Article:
November 1, 2021
How To Homeschool In California
If you’ve been considering homeschooling and aren’t quite sure how to get started, this post will give you enough information and options to make an informed decision about your child’s education. You may consider this one of the most important decisions you make as a parent, and Method is happy to help you find the right fit for both you and your child.
Homeschooling is an option in the state of California (and many other states) that allows you to keep your child at home during the hours they would typically be in school. There are many reasons parents choose to homeschool and several ways to legally homeschool your child.
The three most common options for homeschooling in California are:
- The Private School Affidavit, or PSA.
- Online school, or school at home.
- Virtual independent study.
Private School Affidavit
The Private School Affidavit provides you with the most freedom and the least oversight. As the parent, you file a PSA directly with the California Department of Education. This yearly record lets the state and your local school district that you have opted to school your child at home. Once you do this, you take full responsibility for the education of your child, including record keeping and curriculum selection. A PSA is not necessary if you plan to enroll your child in a charter school, even if the charter school is primarily online.
Online schools replicate traditional schools in hours of instruction each day and subjects taught. Students will often spend 6-8 hours on their computer, learning in virtual classrooms. This option means parents will not have any responsibility for curriculum selection or instruction. For the most part, your experience as a parent will be very similar to your experience with your local district school. You’ll receive updates about your child’s progress and your child will be taught by a credentialed teacher.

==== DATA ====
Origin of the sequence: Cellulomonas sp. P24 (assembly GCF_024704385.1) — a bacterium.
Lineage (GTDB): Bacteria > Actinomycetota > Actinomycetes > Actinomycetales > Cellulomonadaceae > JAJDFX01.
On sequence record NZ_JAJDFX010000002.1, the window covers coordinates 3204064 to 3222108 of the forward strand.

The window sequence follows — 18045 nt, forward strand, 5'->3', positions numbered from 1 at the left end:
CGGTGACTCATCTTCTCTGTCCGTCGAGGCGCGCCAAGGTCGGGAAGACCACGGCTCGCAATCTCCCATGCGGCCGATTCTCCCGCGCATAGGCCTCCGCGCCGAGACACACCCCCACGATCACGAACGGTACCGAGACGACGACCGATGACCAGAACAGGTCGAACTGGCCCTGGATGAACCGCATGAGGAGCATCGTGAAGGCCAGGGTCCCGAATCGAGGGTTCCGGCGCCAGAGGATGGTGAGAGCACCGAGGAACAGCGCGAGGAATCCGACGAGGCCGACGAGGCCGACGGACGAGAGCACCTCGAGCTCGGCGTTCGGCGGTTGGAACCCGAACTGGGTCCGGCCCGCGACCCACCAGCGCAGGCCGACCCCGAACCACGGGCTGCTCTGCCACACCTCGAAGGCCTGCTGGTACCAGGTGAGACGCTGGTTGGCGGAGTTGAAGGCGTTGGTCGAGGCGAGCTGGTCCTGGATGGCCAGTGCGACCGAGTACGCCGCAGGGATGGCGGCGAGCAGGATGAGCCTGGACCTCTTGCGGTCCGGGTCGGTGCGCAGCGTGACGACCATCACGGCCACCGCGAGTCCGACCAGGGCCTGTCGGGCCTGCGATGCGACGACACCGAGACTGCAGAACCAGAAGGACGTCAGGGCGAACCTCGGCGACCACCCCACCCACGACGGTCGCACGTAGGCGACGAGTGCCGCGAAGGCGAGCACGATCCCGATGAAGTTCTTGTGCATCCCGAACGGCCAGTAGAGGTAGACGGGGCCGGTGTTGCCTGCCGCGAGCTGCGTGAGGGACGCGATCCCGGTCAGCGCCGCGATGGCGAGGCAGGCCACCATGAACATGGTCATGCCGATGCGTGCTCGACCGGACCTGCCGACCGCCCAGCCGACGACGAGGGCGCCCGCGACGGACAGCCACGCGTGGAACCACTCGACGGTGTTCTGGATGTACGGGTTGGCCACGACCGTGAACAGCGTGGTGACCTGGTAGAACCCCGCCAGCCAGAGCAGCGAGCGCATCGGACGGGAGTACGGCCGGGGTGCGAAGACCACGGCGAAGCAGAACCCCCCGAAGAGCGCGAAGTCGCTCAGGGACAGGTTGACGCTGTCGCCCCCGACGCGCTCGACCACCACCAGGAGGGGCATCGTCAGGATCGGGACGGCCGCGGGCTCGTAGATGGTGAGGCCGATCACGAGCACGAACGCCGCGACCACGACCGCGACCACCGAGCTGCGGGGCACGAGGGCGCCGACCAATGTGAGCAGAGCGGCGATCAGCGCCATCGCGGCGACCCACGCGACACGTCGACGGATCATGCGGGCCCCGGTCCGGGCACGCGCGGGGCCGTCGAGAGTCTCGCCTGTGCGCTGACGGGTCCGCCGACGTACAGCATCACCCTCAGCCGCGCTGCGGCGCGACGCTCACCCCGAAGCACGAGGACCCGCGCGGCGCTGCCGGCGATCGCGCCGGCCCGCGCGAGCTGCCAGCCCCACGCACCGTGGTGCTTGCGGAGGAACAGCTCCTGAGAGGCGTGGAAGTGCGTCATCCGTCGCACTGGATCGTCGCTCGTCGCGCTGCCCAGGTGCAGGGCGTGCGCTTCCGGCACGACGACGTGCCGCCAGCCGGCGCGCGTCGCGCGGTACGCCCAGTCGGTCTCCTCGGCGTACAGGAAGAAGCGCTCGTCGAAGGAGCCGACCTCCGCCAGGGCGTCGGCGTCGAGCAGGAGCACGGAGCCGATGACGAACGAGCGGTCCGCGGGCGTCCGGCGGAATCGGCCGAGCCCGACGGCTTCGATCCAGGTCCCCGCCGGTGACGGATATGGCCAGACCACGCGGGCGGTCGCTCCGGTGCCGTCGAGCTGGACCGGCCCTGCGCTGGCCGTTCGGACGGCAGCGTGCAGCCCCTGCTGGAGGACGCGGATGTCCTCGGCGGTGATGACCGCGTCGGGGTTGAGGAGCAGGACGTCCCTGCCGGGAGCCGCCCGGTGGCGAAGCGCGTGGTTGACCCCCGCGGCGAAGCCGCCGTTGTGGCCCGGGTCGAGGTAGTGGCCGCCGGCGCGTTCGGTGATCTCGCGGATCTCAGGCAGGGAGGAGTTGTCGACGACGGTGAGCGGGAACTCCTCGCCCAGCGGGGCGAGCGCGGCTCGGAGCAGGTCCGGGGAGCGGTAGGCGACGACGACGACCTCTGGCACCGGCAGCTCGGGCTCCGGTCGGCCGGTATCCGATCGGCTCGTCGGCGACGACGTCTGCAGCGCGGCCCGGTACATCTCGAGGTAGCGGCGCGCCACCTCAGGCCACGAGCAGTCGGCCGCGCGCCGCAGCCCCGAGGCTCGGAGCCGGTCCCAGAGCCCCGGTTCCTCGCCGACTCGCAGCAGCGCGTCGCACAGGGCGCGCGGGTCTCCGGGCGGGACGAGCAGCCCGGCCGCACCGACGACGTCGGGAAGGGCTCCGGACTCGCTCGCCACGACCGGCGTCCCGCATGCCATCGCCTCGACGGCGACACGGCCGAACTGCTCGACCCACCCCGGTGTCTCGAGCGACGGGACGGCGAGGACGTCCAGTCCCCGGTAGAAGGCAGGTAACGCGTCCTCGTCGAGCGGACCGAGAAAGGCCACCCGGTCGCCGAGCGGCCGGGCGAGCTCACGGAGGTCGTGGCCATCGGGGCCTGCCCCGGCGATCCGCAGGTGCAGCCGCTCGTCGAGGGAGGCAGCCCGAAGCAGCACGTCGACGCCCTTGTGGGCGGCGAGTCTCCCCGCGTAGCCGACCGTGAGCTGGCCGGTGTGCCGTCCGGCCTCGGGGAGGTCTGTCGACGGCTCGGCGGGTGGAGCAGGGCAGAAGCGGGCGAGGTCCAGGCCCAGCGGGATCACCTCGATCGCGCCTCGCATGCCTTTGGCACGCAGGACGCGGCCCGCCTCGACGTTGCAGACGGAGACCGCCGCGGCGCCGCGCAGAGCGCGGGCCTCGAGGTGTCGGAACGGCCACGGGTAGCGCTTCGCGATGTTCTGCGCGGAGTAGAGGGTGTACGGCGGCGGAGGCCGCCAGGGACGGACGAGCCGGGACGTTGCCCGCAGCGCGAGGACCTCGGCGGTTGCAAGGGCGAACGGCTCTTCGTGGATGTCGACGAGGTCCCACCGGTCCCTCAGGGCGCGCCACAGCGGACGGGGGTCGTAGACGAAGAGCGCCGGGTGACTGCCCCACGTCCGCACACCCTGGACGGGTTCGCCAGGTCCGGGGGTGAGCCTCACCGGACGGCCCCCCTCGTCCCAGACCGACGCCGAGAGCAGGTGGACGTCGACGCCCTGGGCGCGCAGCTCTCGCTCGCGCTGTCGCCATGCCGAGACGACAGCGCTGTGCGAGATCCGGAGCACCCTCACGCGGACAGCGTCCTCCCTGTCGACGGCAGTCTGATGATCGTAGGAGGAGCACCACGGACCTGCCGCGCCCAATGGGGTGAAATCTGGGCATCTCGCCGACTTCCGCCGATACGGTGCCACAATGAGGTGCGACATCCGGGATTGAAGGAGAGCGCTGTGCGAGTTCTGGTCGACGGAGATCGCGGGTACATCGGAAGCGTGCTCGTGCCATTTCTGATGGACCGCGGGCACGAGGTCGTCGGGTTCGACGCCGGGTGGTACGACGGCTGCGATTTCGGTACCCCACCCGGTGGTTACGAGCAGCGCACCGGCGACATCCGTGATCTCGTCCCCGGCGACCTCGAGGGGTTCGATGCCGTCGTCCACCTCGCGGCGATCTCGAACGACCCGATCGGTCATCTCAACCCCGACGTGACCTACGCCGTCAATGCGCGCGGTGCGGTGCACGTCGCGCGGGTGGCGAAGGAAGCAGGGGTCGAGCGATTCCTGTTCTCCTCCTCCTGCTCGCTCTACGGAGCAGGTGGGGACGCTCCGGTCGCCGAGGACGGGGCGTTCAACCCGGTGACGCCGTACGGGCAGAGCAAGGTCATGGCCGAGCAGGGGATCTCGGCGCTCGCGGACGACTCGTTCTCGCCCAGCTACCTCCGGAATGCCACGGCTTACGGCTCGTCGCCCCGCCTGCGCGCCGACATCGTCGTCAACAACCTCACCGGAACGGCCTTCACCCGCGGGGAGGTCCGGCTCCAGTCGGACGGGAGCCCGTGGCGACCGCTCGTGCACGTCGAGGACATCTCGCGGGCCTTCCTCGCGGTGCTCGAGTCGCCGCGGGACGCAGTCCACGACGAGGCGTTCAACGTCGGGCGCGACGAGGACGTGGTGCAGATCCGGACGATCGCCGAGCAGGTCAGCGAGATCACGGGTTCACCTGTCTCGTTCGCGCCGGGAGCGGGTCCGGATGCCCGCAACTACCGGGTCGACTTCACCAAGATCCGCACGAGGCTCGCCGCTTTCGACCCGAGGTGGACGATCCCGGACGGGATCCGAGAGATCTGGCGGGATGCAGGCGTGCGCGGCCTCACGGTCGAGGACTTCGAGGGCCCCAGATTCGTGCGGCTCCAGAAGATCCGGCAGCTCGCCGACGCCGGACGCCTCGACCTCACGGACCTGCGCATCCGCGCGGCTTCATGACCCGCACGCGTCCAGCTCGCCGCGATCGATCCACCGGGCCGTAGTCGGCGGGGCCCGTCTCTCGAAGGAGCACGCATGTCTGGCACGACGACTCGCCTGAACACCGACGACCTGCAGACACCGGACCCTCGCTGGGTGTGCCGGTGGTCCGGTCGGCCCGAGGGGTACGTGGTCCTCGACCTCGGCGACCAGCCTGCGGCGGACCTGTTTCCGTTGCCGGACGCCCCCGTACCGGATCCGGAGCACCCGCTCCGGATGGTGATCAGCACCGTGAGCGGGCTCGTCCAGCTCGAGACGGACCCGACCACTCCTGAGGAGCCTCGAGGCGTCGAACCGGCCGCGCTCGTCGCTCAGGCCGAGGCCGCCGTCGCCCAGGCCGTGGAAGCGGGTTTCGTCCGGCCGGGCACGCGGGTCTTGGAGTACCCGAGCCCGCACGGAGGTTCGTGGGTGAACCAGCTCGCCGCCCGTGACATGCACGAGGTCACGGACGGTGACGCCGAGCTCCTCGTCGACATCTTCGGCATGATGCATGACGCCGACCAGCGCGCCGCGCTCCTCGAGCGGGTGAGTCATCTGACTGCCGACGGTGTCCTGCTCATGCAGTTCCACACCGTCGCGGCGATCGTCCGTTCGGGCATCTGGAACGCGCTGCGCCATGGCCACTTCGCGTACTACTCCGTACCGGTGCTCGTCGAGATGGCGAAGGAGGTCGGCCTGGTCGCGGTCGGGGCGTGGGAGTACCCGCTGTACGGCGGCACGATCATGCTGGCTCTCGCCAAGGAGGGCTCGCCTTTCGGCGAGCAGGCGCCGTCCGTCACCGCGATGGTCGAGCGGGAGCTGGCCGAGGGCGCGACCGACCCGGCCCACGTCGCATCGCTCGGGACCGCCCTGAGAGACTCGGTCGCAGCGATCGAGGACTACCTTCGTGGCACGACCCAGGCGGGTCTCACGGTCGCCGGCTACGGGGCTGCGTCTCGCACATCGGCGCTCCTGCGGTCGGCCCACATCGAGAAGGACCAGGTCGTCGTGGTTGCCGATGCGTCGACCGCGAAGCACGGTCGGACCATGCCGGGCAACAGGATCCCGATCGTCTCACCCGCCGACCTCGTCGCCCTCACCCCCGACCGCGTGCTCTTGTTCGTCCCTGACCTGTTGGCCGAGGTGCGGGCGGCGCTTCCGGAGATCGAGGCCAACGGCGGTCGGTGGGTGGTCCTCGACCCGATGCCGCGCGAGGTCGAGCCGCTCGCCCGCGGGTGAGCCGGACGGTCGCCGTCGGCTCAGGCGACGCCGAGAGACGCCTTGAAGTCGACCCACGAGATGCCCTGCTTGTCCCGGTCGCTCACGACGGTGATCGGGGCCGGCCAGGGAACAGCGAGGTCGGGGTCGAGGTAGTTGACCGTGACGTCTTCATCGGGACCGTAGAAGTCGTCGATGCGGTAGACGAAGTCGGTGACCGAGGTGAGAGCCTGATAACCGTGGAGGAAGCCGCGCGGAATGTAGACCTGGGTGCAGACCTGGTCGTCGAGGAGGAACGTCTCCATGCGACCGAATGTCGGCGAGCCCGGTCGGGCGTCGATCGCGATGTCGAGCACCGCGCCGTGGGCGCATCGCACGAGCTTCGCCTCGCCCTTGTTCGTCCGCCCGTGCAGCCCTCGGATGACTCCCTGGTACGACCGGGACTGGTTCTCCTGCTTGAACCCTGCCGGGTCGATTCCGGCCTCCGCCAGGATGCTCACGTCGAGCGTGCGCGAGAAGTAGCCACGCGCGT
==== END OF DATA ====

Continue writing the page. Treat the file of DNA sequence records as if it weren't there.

Virtual Independent Study
Virtual Independent Study schools provide a certified teacher to oversee your child’s education, options for curriculum, and a flexible schedule of classes and live instructional support. This option works well for parents who need the support of a teacher but don’t want their child to spend the entire day at a computer. With this approach, the parent is required to take on a more active role in their child’s education. Virtual independent study schools are often charter schools, which means they follow many of the regulations that typical public schools are required to adhere to.
Elements of Homeschooling
When you are first thinking about transitioning to homeschooling, it’s important to consider some key aspects of the education experience. Once you determine what will work best for your family, you should be able to choose the type of homeschooling that will fit best with your lifestyle.
Before selecting, you will want to think about:
- Your child’s long-term goals
- Your own desire to be involved
- The type of curriculum you prefer
- The type of support you will need
- How much you rely on school for your child’s friendships
When making the move to homeschooling, it’s important to consider your end goals. If you have younger children who may eventually return to a traditional school, you’ll want to ensure that you are utilizing a homeschooling option that aligns to California state standards so your student will not struggle to re-enter school.
If you have a college-bound high school student, you’ll want to ensure that the option you choose features UC a-g approved courses and that the school is WASC accredited so the diploma will be accepted anywhere.
Beyond these logistics, you will also want to consider your lifestyle and, depending on the age of your children, the availability of childcare. You will also want to consider the learning needs of your child - can they sit still for long periods of time, do they do well with rote memorization, how much time do they want to spend on outside activities.
Options for parental involvement range from full control to no control. Your personal comfort with schooling, your work life, and your overall lifestyle should be considered when thinking about homeschooling.